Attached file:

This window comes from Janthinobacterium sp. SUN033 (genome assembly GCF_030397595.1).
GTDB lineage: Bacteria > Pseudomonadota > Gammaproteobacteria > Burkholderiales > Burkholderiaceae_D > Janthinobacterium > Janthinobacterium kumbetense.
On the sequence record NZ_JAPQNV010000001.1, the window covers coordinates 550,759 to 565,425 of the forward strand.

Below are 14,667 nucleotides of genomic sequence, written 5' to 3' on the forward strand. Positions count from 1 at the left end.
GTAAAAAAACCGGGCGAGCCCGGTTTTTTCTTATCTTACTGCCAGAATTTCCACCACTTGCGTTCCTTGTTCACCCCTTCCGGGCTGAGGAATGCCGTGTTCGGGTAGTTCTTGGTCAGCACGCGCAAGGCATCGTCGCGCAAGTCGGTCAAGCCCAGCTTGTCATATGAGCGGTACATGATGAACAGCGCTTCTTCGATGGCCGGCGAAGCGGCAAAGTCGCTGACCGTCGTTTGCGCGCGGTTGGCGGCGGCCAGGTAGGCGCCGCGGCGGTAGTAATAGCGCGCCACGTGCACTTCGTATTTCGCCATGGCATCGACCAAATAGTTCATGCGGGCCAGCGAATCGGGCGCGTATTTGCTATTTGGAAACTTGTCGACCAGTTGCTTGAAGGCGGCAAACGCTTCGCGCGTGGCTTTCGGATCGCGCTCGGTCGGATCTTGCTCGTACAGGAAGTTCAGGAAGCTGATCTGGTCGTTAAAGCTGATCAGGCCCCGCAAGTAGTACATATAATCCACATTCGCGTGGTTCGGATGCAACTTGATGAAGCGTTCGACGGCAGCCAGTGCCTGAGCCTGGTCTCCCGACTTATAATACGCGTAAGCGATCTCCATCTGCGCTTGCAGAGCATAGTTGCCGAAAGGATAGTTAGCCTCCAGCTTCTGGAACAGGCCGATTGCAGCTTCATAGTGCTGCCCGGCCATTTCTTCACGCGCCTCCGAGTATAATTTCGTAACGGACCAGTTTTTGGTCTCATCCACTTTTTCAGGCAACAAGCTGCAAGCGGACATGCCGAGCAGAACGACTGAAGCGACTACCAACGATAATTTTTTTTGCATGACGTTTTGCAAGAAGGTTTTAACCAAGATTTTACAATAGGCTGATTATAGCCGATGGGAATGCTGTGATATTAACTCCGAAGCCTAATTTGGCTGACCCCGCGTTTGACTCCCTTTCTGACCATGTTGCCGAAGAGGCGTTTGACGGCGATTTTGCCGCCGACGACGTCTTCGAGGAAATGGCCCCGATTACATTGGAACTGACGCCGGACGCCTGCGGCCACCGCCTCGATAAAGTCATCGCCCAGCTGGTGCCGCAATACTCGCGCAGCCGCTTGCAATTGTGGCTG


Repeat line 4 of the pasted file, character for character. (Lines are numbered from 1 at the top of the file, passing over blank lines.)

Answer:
Below are 14,667 nucleotides of genomic sequence, written 5' to 3' on the forward strand. Positions count from 1 at the left end.